Glaucoma Implants

If medication and surgery fail to lower intraocular pressure, your doctor may suggest an implant as a way to enhance standard glaucoma surgery. By positioning a device to keep the surgically-created drainage opening from healing and closing down, the surgeon is able to help decrease eye pressure by increasing outflow of fluid from your eye. Many current implants include a tube through which the aqueous fluid passes. Other implants are solid and promote the flow of fluid along the surface of the implant. Regardless of the type, all implants have the same goal—to increase outflow of fluid and decrease intraocular pressure.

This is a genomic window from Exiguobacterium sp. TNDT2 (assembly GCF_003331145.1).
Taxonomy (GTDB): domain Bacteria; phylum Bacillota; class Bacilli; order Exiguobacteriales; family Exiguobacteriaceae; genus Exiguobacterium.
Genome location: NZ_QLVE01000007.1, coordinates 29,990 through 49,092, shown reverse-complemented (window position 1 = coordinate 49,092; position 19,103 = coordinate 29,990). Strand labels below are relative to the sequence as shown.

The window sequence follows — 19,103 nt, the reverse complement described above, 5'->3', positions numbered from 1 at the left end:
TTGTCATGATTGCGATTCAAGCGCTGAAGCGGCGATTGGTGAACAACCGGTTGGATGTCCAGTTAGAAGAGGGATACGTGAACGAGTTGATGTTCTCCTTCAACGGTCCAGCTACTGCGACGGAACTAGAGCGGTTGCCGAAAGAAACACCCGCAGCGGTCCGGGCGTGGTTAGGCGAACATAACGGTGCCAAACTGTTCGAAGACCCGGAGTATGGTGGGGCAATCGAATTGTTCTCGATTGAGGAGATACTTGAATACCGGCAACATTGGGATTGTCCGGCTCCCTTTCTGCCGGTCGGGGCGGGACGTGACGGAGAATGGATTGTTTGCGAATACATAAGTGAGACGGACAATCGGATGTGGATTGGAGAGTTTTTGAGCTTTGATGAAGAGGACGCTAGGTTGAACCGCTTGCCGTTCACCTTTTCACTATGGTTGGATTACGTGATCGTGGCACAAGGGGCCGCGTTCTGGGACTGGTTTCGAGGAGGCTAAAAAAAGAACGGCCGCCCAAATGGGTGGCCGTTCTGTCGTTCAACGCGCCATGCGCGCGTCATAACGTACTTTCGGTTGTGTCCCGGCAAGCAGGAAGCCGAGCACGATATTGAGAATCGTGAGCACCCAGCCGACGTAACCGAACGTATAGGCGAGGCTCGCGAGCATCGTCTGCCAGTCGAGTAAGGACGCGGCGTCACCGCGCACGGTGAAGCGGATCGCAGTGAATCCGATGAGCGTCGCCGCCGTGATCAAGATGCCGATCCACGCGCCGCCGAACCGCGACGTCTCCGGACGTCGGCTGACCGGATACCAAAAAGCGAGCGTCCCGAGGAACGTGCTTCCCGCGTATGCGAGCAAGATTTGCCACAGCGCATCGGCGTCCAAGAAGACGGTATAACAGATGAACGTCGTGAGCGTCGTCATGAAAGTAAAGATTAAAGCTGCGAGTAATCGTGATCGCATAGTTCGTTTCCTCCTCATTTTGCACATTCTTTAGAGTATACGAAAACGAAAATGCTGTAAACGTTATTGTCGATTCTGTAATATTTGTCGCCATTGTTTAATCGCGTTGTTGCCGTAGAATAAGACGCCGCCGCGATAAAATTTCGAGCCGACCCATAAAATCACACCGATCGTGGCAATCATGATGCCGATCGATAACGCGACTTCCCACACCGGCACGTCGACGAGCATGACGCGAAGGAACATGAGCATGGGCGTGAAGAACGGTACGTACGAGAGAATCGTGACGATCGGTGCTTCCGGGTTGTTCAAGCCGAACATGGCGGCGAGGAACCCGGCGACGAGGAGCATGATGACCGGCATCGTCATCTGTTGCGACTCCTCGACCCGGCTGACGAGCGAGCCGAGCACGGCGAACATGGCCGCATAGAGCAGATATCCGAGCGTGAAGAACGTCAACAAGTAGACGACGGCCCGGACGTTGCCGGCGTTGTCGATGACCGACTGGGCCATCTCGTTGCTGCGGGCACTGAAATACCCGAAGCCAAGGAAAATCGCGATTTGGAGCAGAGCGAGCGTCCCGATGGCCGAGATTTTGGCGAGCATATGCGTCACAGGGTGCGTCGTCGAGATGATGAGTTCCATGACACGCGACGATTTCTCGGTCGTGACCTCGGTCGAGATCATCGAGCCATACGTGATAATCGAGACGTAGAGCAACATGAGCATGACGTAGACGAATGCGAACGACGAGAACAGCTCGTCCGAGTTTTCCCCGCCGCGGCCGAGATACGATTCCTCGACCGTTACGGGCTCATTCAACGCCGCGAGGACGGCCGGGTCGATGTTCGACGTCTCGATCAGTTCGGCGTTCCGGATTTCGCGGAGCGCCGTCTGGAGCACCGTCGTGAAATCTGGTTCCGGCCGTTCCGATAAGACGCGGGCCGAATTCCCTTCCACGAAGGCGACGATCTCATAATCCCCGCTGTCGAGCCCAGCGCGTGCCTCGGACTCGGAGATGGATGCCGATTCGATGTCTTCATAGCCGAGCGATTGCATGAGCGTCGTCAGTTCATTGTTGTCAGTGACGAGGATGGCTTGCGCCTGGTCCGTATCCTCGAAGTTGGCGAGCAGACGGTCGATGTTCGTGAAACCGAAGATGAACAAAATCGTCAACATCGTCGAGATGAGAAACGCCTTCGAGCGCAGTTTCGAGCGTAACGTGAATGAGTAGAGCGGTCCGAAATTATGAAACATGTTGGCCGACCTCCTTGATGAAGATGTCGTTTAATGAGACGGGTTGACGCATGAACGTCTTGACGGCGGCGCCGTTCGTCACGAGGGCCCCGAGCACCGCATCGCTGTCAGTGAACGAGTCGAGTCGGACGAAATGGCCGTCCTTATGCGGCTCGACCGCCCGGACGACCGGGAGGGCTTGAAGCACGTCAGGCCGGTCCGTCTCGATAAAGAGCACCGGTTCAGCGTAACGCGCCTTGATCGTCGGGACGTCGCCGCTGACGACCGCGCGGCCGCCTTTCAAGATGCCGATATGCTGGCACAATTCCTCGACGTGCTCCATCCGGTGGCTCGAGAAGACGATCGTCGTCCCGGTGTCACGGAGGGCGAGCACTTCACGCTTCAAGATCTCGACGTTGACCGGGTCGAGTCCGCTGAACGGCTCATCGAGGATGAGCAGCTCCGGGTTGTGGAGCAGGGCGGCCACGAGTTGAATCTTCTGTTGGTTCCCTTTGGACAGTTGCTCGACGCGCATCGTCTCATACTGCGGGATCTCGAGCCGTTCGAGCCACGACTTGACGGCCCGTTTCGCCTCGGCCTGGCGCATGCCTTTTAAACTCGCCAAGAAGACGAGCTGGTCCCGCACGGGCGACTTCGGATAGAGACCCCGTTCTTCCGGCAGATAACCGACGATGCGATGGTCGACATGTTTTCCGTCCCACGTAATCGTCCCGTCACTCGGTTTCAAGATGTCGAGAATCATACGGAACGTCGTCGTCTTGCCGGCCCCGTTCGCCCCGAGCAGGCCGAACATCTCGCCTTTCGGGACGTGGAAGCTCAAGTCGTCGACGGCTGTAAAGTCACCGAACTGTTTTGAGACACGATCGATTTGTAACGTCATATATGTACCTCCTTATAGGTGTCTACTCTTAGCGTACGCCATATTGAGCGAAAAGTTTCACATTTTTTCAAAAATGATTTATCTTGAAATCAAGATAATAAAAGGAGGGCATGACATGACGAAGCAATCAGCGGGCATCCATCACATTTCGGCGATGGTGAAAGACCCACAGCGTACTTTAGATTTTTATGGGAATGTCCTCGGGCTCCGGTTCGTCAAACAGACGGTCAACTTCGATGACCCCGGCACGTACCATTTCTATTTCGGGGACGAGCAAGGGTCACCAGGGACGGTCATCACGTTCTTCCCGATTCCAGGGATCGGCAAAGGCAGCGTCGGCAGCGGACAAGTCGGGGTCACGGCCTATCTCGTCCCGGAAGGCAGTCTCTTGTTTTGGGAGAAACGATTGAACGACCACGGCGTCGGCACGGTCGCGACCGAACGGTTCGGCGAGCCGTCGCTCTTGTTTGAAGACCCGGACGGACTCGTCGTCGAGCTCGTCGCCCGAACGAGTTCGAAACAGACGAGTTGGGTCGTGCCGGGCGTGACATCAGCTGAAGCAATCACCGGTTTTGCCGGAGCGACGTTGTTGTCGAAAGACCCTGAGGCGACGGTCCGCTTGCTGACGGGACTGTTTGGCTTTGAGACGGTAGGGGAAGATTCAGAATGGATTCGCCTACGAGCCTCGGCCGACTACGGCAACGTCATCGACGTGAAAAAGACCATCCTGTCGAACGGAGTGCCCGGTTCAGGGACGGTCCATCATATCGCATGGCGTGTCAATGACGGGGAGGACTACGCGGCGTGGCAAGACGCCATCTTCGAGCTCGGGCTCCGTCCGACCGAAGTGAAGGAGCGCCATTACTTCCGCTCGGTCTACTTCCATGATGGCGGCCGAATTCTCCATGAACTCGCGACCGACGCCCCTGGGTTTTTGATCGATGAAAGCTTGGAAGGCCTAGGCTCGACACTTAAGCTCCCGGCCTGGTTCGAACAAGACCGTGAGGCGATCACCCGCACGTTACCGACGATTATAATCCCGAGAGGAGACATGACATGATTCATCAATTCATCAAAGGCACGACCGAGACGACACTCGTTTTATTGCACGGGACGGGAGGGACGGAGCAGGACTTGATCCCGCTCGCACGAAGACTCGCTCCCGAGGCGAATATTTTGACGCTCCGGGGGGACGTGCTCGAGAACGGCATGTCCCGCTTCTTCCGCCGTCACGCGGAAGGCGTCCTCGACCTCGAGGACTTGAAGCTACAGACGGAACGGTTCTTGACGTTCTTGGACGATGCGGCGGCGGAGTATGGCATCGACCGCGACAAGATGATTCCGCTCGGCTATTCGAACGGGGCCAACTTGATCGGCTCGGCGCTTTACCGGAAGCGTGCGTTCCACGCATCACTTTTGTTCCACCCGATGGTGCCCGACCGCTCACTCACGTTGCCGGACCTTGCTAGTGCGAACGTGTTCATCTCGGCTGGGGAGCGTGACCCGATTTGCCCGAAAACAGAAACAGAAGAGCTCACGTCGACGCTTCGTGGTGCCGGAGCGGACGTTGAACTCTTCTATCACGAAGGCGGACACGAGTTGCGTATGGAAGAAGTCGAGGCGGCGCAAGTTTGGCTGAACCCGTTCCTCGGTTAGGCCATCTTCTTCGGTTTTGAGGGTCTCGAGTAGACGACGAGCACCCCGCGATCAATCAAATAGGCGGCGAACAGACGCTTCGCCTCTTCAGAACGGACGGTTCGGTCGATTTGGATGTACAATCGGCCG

Several thousand implants are used in the United States each year. Most of these are performed on what may be considered the more “complicated” glaucomas including cases of congenital glaucoma, glaucoma associated with diabetes or glaucoma following injury to the eye. In implant surgery, most of the device is positioned on the outside of the eye (toward the back) under the conjunctiva. Regardless of the particular implant used, fluid drains into the back end of the implant and is naturally reabsorbed by blood vessels. Although the implant is a foreign body, and there can be an inflammatory reaction immediately following surgery, stabilization usually occurs within 4–6 weeks.

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